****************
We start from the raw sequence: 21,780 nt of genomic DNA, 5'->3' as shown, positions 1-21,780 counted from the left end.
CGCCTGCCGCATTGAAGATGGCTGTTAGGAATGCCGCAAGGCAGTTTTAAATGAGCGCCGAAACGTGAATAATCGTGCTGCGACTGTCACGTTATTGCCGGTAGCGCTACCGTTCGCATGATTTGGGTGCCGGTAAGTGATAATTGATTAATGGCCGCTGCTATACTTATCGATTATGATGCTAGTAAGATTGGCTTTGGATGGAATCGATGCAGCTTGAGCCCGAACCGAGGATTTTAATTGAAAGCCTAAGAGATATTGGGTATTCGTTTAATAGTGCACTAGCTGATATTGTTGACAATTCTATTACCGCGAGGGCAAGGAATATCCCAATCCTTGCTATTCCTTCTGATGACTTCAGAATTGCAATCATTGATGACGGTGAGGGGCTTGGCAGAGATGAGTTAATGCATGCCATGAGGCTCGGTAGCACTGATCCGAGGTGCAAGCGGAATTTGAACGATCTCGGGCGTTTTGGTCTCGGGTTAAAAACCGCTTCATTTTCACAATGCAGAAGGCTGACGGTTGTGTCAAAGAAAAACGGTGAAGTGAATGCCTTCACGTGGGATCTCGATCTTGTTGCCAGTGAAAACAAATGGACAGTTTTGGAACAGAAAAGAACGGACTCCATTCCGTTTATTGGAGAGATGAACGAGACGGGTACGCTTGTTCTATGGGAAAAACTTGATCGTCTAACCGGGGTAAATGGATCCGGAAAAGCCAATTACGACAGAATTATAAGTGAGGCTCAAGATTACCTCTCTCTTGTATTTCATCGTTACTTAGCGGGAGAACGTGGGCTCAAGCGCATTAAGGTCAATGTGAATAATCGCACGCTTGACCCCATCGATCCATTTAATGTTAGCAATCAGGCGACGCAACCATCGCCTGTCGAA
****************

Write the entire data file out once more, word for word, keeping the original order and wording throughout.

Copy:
We start from the raw sequence: 21,780 nt of genomic DNA, 5'->3' as shown, positions 1-21,780 counted from the left end.
CGCCTGCCGCATTGAAGATGGCTGTTAGGAATGCCGCAAGGCAGTTTTAAATGAGCGCCGAAACGTGAATAATCGTGCTGCGACTGTCACGTTATTGCCGGTAGCGCTACCGTTCGCATGATTTGGGTGCCGGTAAGTGATAATTGATTAATGGCCGCTGCTATACTTATCGATTATGATGCTAGTAAGATTGGCTTTGGATGGAATCGATGCAGCTTGAGCCCGAACCGAGGATTTTAATTGAAAGCCTAAGAGATATTGGGTATTCGTTTAATAGTGCACTAGCTGATATTGTTGACAATTCTATTACCGCGAGGGCAAGGAATATCCCAATCCTTGCTATTCCTTCTGATGACTTCAGAATTGCAATCATTGATGACGGTGAGGGGCTTGGCAGAGATGAGTTAATGCATGCCATGAGGCTCGGTAGCACTGATCCGAGGTGCAAGCGGAATTTGAACGATCTCGGGCGTTTTGGTCTCGGGTTAAAAACCGCTTCATTTTCACAATGCAGAAGGCTGACGGTTGTGTCAAAGAAAAACGGTGAAGTGAATGCCTTCACGTGGGATCTCGATCTTGTTGCCAGTGAAAACAAATGGACAGTTTTGGAACAGAAAAGAACGGACTCCATTCCGTTTATTGGAGAGATGAACGAGACGGGTACGCTTGTTCTATGGGAAAAACTTGATCGTCTAACCGGGGTAAATGGATCCGGAAAAGCCAATTACGACAGAATTATAAGTGAGGCTCAAGATTACCTCTCTCTTGTATTTCATCGTTACTTAGCGGGAGAACGTGGGCTCAAGCGCATTAAGGTCAATGTGAATAATCGCACGCTTGACCCCATCGATCCATTTAATGTTAGCAATCAGGCGACGCAACCATCGCCTGTCGAA